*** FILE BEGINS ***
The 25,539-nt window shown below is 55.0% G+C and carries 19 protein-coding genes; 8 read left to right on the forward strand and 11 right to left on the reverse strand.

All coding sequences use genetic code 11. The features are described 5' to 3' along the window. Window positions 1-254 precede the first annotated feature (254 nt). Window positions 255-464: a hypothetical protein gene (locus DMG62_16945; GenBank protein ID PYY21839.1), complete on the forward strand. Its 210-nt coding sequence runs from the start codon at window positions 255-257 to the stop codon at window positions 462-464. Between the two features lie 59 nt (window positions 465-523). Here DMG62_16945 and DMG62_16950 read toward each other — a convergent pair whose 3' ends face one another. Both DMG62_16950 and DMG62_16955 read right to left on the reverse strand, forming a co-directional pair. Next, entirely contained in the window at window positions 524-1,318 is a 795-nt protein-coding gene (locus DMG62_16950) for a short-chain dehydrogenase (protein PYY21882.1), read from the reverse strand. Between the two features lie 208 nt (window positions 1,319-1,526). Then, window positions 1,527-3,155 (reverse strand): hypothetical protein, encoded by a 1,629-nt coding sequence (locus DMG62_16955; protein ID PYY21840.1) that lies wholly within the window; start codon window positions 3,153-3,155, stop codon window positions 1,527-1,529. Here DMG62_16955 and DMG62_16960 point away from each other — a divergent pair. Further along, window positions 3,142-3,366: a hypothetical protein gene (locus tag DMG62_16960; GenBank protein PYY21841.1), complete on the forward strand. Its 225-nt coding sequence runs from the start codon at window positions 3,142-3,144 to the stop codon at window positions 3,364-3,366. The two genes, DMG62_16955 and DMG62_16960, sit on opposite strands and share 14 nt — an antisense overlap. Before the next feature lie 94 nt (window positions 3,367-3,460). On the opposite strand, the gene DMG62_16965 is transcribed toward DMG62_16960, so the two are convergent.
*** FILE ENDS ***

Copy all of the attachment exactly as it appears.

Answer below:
The 25,539-nt window shown below is 55.0% G+C and carries 19 protein-coding genes; 8 read left to right on the forward strand and 11 right to left on the reverse strand.

All coding sequences use genetic code 11. The features are described 5' to 3' along the window. Window positions 1-254 precede the first annotated feature (254 nt). Window positions 255-464: a hypothetical protein gene (locus DMG62_16945; GenBank protein ID PYY21839.1), complete on the forward strand. Its 210-nt coding sequence runs from the start codon at window positions 255-257 to the stop codon at window positions 462-464. Between the two features lie 59 nt (window positions 465-523). Here DMG62_16945 and DMG62_16950 read toward each other — a convergent pair whose 3' ends face one another. Both DMG62_16950 and DMG62_16955 read right to left on the reverse strand, forming a co-directional pair. Next, entirely contained in the window at window positions 524-1,318 is a 795-nt protein-coding gene (locus DMG62_16950) for a short-chain dehydrogenase (protein PYY21882.1), read from the reverse strand. Between the two features lie 208 nt (window positions 1,319-1,526). Then, window positions 1,527-3,155 (reverse strand): hypothetical protein, encoded by a 1,629-nt coding sequence (locus DMG62_16955; protein ID PYY21840.1) that lies wholly within the window; start codon window positions 3,153-3,155, stop codon window positions 1,527-1,529. Here DMG62_16955 and DMG62_16960 point away from each other — a divergent pair. Further along, window positions 3,142-3,366: a hypothetical protein gene (locus tag DMG62_16960; GenBank protein PYY21841.1), complete on the forward strand. Its 225-nt coding sequence runs from the start codon at window positions 3,142-3,144 to the stop codon at window positions 3,364-3,366. The two genes, DMG62_16955 and DMG62_16960, sit on opposite strands and share 14 nt — an antisense overlap. Before the next feature lie 94 nt (window positions 3,367-3,460). On the opposite strand, the gene DMG62_16965 is transcribed toward DMG62_16960, so the two are convergent.